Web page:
Through WirelessWoman, Huffman uses Twitter to help build relationships with BearCom's corporate clients and partners by tweeting about news and technological developments. BearCom's business is partnering with wireless companies to provide wireless technology to the corporate market.
And someday Huffman hopes that WirelessWoman will help generate sales leads—even if that really hasn't happened yet.
"I spend about 30 minutes a day on Twitter," Huffman said. "It's returned my time investment in terms of developing relationships with partners; and, going forward, it'll—hopefully—be a lead-generation tool."
Thus Huffman seems to sum up Twitter in the b-to-b market: It's worth a limited investment of time, and there's hope it might someday pay off in sales; but for now, it's an amusing way to stay in touch.
Scant data exist on Twitter's penetration into the b-to-b world, but BearCom is likely typical of b-to-b users. Twitter is not well-suited for advertising campaigns because of the length of tweets (140 characters or fewer). And there's little proof that building a Twitter following increases Web site traffic, orders, or sales leads.
Instead, it's a relationship tool, just like other social media.
"Twitter should never be a stand-alone marketing tool," said Jonathan Soleymani, a consultant with Digital SOL Consulting. "It should be part of a much larger marketing effort that includes Facebook, and advertising and other marketing."
Yet, despite the uncertainty and Twitter's current limitations as a b-to-b marketing tool, Mark Schaefer, founder of Schaefer Marketing Solutions, still believes that b-to-b companies should get on Twitter sooner rather than later.
"One criticism of Twitter is that people say, 'In my business, no one is on Twitter,' " Schaeffer said. "That may be valid, but I think that if they're not on Twitter yet, they will be soon."
Twitter's growth has indeed been explosive, and its adoption is heavily skewed toward adults, according to a study released this past summer by Nielsen Co.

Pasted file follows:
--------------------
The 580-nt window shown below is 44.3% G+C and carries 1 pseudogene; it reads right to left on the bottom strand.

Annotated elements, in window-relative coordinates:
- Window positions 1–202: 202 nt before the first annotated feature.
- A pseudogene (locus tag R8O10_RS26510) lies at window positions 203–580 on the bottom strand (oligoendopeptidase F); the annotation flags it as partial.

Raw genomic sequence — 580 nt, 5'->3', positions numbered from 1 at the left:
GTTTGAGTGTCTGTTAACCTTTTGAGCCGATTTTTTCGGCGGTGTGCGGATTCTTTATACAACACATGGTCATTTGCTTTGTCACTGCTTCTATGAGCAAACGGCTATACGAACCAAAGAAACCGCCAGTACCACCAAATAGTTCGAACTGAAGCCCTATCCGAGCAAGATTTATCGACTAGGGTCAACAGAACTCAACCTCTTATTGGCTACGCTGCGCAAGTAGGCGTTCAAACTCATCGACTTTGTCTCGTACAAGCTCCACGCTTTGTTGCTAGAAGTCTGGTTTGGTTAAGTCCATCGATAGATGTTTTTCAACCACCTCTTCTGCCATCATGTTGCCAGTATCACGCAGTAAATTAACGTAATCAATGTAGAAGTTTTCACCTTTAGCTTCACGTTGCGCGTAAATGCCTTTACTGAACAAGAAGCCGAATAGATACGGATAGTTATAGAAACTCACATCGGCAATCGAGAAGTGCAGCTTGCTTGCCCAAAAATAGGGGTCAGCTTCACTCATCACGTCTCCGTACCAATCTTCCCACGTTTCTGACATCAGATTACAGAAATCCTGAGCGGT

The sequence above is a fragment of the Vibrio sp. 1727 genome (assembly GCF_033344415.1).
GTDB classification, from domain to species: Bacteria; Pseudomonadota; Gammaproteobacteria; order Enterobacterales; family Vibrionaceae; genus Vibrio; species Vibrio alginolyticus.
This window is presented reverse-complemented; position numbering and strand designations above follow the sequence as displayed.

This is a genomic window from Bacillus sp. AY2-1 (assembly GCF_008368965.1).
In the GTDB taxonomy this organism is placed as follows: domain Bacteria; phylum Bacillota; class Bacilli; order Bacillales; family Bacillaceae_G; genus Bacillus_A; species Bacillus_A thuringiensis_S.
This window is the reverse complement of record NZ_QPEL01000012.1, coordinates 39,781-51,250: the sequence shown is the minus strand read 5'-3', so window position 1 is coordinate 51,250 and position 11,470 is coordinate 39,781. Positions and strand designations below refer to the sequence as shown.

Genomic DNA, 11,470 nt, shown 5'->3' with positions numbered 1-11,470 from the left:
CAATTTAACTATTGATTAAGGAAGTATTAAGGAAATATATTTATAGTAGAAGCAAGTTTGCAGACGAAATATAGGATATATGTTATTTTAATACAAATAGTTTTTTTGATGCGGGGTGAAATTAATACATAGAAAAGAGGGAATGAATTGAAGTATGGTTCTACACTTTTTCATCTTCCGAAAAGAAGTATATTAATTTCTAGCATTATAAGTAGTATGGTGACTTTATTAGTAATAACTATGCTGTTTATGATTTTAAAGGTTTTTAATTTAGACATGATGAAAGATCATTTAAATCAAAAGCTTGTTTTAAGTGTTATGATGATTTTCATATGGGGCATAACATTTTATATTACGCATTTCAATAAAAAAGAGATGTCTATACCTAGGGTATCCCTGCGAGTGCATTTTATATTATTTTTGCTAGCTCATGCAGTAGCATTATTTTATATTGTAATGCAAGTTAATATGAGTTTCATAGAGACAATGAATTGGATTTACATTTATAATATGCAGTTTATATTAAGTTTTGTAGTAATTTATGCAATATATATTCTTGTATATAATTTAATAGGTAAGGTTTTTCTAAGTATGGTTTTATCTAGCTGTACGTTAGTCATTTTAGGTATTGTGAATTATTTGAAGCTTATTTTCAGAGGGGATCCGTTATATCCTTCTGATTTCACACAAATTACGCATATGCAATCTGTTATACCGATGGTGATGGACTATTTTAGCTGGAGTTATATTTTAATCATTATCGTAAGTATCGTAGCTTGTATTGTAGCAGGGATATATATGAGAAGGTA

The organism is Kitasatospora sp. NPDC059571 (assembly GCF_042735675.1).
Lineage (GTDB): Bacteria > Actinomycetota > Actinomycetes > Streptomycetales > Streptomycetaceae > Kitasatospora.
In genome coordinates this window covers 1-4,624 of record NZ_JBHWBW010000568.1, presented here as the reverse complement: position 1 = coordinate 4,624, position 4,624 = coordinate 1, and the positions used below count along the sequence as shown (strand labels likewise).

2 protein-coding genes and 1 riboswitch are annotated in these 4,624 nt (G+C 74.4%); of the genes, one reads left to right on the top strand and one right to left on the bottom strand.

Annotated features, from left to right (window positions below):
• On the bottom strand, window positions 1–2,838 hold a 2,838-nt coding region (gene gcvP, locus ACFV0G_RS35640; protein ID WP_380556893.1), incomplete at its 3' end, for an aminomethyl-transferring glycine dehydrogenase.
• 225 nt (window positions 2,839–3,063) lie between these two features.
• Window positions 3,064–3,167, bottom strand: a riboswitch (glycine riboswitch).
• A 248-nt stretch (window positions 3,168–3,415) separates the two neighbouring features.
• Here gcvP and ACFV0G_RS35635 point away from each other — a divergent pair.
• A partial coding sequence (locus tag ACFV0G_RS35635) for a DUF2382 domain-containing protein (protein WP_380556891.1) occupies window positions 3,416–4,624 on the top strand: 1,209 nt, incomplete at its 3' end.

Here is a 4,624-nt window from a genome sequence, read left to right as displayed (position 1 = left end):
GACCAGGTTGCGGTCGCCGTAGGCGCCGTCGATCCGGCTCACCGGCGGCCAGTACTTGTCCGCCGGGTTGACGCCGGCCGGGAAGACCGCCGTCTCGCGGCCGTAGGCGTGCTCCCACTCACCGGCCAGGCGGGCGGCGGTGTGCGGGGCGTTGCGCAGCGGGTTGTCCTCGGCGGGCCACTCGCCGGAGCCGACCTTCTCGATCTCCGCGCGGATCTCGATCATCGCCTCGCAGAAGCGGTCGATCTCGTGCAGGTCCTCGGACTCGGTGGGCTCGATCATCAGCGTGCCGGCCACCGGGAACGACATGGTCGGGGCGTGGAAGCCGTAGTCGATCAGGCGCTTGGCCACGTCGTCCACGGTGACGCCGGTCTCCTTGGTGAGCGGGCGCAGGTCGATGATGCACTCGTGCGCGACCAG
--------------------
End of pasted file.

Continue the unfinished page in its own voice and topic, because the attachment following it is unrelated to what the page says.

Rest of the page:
Nielsen found that Twitter reaches almost 11% of all Internet users, but that more than 80% of people who tweet are older than 25. (These numbers are based on a July 2009 analysis of 250,000 U.S. Internet users provided through Nielsen's NetView Audience Measurement Service.)
According to Schaefer, Twitter has the potential to outstrip even Google in terms of strategic importance to businesses—and not just online businesses.
"Twitter is the most powerful feedback tool business has ever seen," he said. "People are talking about your company and your product all the time, but now they're doing it in writing and in public. You never could control the conversation, but at least now you can be part of it."
Building a b-to-b Twitter following, however, is a difficult task, and the rules are still fluid. In the past six months, BearCom has gained an estimated 1,600 followers who receive between two and five tweets daily. Of these, Huffman says that about 75% are re-tweeted.
When it comes to tweeting "rules," there are few in the b-to-b market. Schaefer and Huffman both recommend short tweets of no more than 120 characters—short enough they can easily be re-tweeted without typing or editing the original tweet.
And Twitter is not the place for sales messages, Schaefer said. A steady stream of sales tweets only risks annoying followers, and it's easy to "unfollow" a Twitter account.
Even with Twitter's potential and its dizzying adoption rate, it seems likely that Twitter as a b-to-b tool will continue to lag behind its use as a purely social or business-to-consumer (b-to-c) tool.
"You're not going to make or break your business on Twitter," Schaefer said. "Right now, a lot of businesses are trying to figure out how to survive, not improve their Facebook page or update their Twitter account. But once this economy turns around, I think you'll see Twitter take off in the b-to-b world."